Pretty Nicole tormentor Kafta Queen finally set free

Queen Kafta who had been sentenced to three years in jail is finally set free (Photo/Courtesy)

KAMPALA, UGANDA: The High Court in Kampala has set free Kafta Queen, a Tanzanian national who early this year appeared in a video beating up a 15-year-old Pretty Nicole in a fight allegedly over a man.

Kafta, a student of Trinity College Nabweru who had been sentenced to three years in jail after she pleaded guilty to aggravated torture was released on Friday after a plea by lawyers was granted by the High Court Judge Margaret Mutonyi.

Through her lawyers, Kafta appealed against the sentence reasoning that the trial magistrate erred in law and fact when she convicted her without due legal representation, leading to a miscarriage of justice- and that it was inconsiderate and harsh.

Justice Mutonyi agreed with the plea submission and ruled that whereas the appellant pleaded guilty to the charge, there was no need for the prosecution to summon witnesses to prove any charges against her.

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The judge further stated that it is the duty of the prosecutor preferring the charge to state the facts of the case bringing out all the ingredients of the offence which when admitted by the accused forms the basis for a conviction.

“Where facts do not disclose the elements of the offence, court cannot convict. In the case before me, I have not found anywhere in the facts where the appellant and her friends used or threatened to use a deadly weapon or where the said act of torture here in was recurring as this was but a single occurrence,” Justice Mutonyi ruled.

The Judge also agreed with the submissions of Kafta’s lawyer Zephaniah Zimbe that she neither had a private nor state brief advocate to represent her in the trial as per Article 28(3)(e) of the 1995 constitution, alongside section 5(k) of the Prevention and Prohibition of Torture Act,2012 which requires that someone facing such a charge is entitled to legal representation at the expense of the state.

“From the record of proceedings, it is not reflected anywhere that the accused/appellant was informed of her right to legal representation at the expense of the state or private brief. This was only realized by the trial chief magistrate much later who even after the fact chose to proceed with the illegality rather than rectify the record,” Justice Mutonyi held on July 21.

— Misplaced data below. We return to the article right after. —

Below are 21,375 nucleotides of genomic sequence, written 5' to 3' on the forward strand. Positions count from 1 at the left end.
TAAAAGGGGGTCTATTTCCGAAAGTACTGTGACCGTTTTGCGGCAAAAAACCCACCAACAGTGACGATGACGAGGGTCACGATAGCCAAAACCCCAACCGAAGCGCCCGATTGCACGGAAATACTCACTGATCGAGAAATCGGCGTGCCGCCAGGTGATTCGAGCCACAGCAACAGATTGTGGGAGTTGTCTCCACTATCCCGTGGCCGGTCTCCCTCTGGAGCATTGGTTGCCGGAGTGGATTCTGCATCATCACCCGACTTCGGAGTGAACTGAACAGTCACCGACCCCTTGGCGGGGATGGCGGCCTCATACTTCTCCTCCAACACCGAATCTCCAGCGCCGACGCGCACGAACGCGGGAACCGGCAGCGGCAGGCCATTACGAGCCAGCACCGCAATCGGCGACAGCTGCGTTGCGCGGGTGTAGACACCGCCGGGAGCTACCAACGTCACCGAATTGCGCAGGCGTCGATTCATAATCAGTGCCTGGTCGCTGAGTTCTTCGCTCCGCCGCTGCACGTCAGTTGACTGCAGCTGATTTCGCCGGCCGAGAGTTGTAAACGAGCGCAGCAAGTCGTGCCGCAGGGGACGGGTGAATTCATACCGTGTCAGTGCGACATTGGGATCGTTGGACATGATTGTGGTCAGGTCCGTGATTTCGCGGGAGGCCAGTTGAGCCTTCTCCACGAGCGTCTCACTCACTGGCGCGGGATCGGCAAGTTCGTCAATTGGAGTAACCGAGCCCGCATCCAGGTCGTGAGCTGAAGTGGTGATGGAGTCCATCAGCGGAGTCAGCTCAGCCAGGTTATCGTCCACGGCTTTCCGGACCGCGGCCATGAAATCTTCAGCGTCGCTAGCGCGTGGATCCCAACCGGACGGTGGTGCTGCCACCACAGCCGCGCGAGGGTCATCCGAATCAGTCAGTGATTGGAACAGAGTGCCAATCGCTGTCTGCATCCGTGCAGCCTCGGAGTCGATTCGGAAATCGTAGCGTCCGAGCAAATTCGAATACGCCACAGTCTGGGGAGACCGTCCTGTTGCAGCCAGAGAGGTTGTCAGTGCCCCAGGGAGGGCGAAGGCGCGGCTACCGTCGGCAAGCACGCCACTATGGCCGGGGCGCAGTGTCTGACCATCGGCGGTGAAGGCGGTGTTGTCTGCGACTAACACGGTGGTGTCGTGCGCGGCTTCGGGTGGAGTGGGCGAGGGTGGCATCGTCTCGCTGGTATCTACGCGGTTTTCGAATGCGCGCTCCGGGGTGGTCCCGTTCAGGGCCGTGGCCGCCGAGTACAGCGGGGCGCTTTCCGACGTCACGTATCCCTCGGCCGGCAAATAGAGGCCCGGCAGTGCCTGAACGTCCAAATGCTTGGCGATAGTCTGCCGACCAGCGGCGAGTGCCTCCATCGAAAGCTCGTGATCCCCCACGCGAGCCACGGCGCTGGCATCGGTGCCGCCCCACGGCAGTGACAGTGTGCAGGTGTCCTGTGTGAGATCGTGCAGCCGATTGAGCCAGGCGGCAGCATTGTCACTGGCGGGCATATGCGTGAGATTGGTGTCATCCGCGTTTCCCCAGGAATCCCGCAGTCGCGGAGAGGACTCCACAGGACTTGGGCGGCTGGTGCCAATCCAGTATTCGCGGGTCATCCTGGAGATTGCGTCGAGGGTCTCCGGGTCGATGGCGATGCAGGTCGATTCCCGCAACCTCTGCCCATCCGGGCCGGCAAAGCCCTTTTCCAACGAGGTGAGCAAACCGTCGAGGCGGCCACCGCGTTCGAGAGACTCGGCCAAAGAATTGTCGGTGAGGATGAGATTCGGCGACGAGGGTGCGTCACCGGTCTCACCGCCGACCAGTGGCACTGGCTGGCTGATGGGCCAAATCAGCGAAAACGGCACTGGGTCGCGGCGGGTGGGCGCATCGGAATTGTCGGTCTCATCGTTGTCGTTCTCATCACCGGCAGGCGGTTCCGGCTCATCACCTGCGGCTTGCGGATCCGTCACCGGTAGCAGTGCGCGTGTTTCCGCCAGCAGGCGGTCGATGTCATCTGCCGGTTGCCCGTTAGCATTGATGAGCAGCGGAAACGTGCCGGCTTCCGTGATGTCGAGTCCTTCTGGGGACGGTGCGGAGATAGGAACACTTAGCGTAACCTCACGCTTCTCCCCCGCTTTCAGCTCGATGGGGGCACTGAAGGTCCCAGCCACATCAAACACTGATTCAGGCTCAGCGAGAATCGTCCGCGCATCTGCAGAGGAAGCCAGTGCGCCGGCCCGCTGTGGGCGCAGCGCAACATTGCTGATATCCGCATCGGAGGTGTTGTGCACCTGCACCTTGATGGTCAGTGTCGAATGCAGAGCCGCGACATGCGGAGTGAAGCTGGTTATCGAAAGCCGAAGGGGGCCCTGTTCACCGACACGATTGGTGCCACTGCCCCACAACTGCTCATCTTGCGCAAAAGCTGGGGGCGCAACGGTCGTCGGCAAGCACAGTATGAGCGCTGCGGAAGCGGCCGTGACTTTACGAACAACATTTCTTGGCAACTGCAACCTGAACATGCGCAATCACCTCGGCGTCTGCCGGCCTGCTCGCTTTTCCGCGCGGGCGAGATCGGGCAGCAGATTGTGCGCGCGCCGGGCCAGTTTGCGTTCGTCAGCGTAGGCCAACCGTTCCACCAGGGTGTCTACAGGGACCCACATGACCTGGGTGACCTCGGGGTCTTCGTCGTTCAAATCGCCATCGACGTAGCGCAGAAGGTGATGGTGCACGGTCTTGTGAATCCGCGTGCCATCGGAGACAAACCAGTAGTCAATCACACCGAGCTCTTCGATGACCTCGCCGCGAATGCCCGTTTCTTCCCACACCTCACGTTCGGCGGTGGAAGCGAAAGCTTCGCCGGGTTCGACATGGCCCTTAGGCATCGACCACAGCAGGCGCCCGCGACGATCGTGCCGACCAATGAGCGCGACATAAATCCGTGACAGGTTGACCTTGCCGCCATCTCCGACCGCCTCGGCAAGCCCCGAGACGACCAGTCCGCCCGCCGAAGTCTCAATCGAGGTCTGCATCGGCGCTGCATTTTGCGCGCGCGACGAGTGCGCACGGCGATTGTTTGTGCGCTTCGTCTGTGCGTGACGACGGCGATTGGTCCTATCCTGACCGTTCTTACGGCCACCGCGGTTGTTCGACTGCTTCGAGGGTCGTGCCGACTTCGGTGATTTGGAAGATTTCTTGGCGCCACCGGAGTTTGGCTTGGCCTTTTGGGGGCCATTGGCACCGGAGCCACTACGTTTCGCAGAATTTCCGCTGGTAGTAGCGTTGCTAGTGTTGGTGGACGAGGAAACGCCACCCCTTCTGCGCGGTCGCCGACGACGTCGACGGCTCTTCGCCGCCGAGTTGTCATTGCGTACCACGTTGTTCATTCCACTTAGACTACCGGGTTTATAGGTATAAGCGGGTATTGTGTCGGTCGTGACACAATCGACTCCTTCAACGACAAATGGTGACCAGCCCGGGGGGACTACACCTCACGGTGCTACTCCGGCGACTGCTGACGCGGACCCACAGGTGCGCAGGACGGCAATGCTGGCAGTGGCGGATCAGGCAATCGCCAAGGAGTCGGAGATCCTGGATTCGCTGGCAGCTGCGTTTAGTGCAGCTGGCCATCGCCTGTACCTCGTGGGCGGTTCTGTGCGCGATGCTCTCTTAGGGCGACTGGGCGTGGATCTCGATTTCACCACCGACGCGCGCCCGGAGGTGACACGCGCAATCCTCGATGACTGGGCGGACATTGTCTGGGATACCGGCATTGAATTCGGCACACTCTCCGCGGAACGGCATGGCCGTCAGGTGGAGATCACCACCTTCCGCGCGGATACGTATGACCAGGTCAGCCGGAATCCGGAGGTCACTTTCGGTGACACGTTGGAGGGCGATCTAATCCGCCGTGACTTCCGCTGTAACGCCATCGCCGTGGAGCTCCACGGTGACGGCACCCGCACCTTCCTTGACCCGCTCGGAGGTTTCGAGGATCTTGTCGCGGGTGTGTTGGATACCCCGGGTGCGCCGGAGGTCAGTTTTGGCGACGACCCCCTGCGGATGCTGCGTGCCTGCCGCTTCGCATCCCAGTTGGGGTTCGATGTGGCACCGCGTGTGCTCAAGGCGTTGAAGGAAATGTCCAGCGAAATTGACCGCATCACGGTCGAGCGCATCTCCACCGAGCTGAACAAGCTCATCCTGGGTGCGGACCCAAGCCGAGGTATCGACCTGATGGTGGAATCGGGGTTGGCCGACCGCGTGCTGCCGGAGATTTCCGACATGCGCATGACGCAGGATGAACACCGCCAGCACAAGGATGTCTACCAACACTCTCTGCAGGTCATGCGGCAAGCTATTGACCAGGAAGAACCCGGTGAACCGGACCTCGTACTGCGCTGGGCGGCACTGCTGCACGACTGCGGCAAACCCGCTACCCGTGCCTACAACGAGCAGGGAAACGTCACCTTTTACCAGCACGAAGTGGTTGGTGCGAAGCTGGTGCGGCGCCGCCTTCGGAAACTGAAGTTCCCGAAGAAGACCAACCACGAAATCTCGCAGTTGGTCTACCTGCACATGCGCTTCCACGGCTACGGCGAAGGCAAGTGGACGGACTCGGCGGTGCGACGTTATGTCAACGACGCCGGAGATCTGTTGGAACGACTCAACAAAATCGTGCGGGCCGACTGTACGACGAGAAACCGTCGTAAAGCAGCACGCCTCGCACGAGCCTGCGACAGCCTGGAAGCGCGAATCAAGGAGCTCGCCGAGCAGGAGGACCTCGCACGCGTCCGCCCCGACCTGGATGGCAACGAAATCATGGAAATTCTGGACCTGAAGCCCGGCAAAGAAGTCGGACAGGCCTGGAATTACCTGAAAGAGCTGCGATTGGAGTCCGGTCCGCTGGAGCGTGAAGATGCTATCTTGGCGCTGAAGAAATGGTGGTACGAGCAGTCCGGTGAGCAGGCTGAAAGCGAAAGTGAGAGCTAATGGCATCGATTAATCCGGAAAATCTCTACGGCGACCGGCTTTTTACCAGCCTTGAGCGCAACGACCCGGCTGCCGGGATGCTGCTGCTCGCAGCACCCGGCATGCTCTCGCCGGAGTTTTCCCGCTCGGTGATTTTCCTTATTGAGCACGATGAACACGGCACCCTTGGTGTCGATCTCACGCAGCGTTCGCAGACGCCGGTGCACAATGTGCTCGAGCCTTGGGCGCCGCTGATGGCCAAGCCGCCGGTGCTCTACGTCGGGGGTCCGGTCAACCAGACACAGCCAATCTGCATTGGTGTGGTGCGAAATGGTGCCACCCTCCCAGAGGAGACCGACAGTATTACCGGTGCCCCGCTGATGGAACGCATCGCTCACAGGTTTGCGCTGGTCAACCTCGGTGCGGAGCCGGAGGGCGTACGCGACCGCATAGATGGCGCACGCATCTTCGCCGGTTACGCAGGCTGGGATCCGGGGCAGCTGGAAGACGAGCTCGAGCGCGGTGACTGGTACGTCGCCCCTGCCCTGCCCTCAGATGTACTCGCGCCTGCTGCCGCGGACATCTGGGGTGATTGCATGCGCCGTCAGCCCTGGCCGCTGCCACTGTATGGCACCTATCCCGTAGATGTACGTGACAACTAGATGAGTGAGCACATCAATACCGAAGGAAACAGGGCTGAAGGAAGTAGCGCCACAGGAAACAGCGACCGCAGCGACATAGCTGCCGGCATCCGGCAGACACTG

The judge further held that the trial chief magistrate failed completely to address her mind to the constitutional right of a fair trial to Kafta as her judgement was clouded with emotions which caused her to lean towards meting out punishment and completely ignoring the strict mandatory legal provisions pertaining to legal representation in this case.

“Having found the trial was invalid, I have considered the whole case in totality and hold that ordering for a retrial would not meet ends of justice. It would further traumatize the victim who must have since moved on,” Justice Mutonyi ruled.

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“This case should be an eye opener to the judicial officer that the office demands that the bench should be equipped with knowledge about the rights of the accused as a matter of course,” she held.

The judge then set aside the conviction, sentence and orders of the trial court with orders of immediate release of Kafta, unless she is being held over other lawful charges.

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